Want to know how to find thousands of dollars to pay off student loans? Free money abounds! Yes, you heard me: it’s amazing how much you can repay – or reduce – your own debts with simple habits and these key tactics.
How do I know? I did it. I graduated with a high-price degree…and a mortgage on it. But within a few years, I was easing towards freedom, and just under five years, I was debt-free. Before it was over, I had saved $15,000-$20,000 with a few simple strategies.
Here are the keys – and anyone can replicate these strategies:
- First, make a goal, and keep it reasonable. Start small. Don’t look at the whole figure. Look at the pieces. I’m not paying $180,000, or even that loan of $35,000, even though it’s at 9% right now. No, I paid $1,000. Over and over again. You can too. If $1,000 is too high, aim for $100; the point is to find a reachable goal. Then keep reaching it: soon, you’ve built a habit and a confidence. (Pro tip: focus on the interest, and knock off one cent per day of interest. You’ll see the power of compounding very quickly. $0.01 is a latte per year, for life. $0.05 is practically a steak dinner.) Dave Ramsey recommends you pay the smallest loan first – there’s power in a real win – and maybe that’s the way to go.
- Measure your decisions – and your purchases – against that goal. Do I really want a coffee today, or do I want to quit buying some banker somewhere a coffee every year for the rest of my life? Do I want to eat out today, or do I want to quit buying that a steak dinner per year for some banker every year?
- Measure the goalpost. Learn how much you owe. (But only do this after you set a measurable goal: otherwise, it can be a downer.) The U.S. Department of Education has a website that should list all of your loans. Make a spreadsheet. I used this free one, and I highly recommend it. Plug in your debts – whatever they are – and then you can use that calculator to rearrange the order, see how quickly extra payments help, and see exactly how many months or years it will take now. Then focus on shaving that down, slowly.
- Be. Intense. This is a war. You’ll lose some battles. But keep returning to the battle. Keep your goal posted nearby – I kept mine in my office, tucked away where I only I would see it on the wall, but I would see it daily. Every little victory is a lasting victory.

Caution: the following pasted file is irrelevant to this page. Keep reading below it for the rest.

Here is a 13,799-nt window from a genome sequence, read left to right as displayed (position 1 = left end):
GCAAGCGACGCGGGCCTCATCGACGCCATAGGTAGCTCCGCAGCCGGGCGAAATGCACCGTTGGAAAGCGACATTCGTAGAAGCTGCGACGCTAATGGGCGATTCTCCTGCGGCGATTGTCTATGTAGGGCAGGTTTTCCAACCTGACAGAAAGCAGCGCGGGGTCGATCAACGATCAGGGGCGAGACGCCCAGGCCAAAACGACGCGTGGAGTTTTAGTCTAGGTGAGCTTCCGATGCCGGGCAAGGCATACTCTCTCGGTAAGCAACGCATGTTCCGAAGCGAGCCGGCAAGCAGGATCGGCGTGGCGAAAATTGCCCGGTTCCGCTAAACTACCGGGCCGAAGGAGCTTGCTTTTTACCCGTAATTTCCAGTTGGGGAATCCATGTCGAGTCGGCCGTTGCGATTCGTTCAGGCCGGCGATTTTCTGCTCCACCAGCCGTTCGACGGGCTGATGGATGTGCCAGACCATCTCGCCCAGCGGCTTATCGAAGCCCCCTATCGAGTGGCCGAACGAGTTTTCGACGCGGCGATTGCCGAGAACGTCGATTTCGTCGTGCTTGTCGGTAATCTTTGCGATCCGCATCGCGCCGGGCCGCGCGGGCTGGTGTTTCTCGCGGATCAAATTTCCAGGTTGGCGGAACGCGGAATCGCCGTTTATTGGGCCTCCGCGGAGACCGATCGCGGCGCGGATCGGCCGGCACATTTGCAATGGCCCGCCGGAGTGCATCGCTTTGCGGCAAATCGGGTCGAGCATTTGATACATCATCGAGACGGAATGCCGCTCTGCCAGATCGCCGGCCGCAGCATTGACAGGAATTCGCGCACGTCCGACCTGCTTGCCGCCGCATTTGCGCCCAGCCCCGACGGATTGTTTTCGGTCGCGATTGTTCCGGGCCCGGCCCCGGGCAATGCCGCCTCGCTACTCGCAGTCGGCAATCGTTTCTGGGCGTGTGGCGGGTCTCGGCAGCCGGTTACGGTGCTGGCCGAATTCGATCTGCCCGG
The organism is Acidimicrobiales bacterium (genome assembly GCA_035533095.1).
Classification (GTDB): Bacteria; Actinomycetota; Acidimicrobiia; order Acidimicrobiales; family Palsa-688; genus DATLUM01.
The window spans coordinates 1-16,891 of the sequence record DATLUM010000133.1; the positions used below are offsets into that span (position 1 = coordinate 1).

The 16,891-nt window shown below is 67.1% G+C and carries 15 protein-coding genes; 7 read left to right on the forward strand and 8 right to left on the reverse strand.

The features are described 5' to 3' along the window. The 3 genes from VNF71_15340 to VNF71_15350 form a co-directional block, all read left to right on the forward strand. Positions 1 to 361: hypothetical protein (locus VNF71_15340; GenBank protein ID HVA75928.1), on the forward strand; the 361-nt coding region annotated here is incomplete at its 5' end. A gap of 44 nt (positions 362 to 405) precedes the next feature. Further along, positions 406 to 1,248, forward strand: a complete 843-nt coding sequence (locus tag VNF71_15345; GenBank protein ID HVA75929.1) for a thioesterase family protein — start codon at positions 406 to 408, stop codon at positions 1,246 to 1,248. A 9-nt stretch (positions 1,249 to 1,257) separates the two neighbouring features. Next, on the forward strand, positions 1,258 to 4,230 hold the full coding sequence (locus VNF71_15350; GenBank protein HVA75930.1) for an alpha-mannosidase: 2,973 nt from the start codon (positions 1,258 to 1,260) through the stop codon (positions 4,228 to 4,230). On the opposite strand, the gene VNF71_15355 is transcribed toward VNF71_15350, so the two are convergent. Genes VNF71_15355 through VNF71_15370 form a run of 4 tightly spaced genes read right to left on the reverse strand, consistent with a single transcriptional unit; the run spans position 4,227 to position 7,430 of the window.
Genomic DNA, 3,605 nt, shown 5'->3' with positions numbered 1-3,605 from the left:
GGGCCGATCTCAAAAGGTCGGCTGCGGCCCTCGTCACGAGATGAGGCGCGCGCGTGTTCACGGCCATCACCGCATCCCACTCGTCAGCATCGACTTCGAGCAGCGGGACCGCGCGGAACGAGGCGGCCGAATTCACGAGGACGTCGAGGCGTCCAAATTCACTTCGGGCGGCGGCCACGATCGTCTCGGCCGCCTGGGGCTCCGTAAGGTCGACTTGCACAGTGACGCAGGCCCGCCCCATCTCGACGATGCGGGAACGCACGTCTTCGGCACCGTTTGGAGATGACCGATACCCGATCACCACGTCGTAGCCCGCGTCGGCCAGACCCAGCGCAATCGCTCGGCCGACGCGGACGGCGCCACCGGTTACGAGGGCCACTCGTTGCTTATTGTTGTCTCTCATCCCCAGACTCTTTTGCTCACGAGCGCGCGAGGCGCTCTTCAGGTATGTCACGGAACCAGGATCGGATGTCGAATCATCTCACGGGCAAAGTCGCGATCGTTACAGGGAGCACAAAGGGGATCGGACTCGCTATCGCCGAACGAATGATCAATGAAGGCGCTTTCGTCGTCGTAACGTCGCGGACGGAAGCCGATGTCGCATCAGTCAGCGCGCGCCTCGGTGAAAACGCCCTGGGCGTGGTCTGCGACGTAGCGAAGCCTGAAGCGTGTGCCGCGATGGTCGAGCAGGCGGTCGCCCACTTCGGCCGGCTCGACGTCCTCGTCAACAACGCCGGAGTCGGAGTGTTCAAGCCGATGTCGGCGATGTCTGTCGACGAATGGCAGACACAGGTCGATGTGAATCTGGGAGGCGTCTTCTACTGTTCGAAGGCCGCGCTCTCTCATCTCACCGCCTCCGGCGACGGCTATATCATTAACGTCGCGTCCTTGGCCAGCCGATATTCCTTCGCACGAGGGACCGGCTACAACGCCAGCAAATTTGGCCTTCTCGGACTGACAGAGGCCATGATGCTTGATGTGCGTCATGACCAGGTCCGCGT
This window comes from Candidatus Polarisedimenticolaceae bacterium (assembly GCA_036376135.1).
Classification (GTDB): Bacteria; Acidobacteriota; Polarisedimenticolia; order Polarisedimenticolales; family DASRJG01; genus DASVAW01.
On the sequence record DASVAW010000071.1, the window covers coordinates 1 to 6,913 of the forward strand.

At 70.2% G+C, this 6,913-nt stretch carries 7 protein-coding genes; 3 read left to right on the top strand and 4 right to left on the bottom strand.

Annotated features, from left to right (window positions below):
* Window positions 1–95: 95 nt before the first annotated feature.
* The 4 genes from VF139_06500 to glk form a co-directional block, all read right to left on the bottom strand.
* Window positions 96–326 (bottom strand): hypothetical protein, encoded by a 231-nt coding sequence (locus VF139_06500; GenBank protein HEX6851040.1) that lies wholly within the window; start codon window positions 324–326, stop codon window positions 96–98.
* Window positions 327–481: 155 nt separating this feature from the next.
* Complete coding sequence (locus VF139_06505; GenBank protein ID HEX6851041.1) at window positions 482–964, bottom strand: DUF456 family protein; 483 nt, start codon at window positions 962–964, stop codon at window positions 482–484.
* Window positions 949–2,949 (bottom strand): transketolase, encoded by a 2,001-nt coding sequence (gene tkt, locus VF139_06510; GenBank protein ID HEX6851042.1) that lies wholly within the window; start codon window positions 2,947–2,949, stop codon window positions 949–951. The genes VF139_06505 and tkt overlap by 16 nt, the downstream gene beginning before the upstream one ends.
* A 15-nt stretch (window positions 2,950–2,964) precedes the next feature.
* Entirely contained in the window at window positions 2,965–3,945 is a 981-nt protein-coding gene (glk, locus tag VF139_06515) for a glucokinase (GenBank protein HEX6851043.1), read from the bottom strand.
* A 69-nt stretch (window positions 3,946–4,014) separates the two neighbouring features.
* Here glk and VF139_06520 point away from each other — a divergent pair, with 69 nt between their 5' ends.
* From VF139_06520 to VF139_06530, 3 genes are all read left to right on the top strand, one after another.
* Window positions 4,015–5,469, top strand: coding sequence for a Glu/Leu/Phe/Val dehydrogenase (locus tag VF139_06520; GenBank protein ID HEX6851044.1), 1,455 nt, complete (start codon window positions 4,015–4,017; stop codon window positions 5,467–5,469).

- Keep living like a student. This, more than anything else, moves you towards the goal. Avoid any lifestyle inflation. Instead, try to downsize things. Eventually, I left the fancy apartments my professional friends were all renting and instead rented a room in a tiny house with a roommate…and then found out I was renting a southbound room in a northbound house. Was it ideal? No, but it was fun, it was strange, and now it makes for great stories – and even greater memories. And it’s amazing how much you can save when your rent is under $400/month in a major metropolis.
- Know what you owe. Learn your loan terms. Find those old starting documents and look at them if you have them. Each loan has different terms, and some may have surprising benefits. If there’s interest, I’ll post more on this later: you can really save money here.
- Refuse the offers: your lenders will ask if you would like to extend that term out another 20 years. Or 30. That’ll make them thousands more dollars. If you can make your payments now, especially on high-rate loans, refuse the offers. Also, be aware: there may be traps. The refinanced loans (even at the same lender!) may have new terms, with fewer benefits.
- Be nice. Understand that your lender never answers the phone: someone that company hired out at another company is likely to answer, and the person on the phone has no power over whether you wait for 30 minutes on hold or whether you get a rate reduction. So kill them with kindness, as the saying goes, because anger – which we’ve all felt – only guarantees he or she won’t go the extra mile for you. Being friendly, however, may net you more than you can imagine. More than one lender seemed to like me and simply offered up ideas and programs for how to save money: score!
- Be persistent. The calls and calls and calls to lenders can pay off. But it’ll probably be slow. Do it as you have time. But eventually, it’s easier. And faster. You know what questions to ask – you’ve learned. You know how the company works – you’ve worked with them before.
- Ask, ask, ask. And ask again. You may find all kinds of savings – and money taken off of your loans – if you just ask for it. Ask your lenders in particular. Do you give any interest rate reductions? You’ll give me a 0.25% reduction on a 9% loan of $35,000? Then sure, sign me up. Is there any other way to reduce my rate? How do I trigger those final loan payment benefits? Will you give me that rate reduction after 24 payments if I make the 24 payments ahead of time – this month, for instance? (Pro tip: try this again every single time a loan switches servicing companies; each company may give you different benefits.) Ask, ask, ask. Sometimes I would randomly call up a loan company and see if they had any ideas, programs, or benefits they were offering: and once in a while, it worked. It only needed to work once to make it worthwhile. What’s to lose? There are literally thousands of dollars to gain.
These tips should help those with high debt, especially at the beginning. You may not be able to obtain $1,000, or $100, or $10 then – I started out as a low-level government employee – but even the small changes in interest rates and benefits will save you tons in the long term. So focus on it.
What about you: how are you saving money on your loans? Any other key ways?